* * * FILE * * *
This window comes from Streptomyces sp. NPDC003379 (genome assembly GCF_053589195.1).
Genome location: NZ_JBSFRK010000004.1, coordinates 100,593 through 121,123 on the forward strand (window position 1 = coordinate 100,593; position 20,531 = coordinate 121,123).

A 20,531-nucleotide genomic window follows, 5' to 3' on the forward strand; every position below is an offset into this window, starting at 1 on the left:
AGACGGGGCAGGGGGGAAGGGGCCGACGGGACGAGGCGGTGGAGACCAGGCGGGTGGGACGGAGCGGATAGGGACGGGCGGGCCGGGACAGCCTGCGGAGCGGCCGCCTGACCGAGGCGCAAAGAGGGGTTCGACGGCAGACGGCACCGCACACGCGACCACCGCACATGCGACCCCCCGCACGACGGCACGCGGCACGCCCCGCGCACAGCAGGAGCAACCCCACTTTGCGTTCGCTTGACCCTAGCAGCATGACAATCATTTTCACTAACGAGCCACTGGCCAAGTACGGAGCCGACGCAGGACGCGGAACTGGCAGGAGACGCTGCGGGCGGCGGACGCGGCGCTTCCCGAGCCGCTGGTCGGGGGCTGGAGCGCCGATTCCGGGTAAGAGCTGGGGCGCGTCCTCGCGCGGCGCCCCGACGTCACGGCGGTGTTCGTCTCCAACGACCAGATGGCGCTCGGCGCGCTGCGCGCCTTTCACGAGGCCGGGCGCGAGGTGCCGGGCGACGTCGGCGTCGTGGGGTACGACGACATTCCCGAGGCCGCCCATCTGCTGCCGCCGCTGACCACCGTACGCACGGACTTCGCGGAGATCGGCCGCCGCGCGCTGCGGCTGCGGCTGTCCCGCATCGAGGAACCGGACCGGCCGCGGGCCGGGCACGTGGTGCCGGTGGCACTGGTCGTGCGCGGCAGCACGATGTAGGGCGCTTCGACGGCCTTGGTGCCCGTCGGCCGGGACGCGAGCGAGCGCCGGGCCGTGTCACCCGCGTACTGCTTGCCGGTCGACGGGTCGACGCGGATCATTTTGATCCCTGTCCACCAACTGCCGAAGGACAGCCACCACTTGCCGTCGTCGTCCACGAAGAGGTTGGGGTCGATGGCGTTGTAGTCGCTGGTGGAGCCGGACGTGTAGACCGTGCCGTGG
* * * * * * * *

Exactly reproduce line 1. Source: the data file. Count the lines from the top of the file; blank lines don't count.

This window comes from Streptomyces sp. NPDC003379 (genome assembly GCF_053589195.1).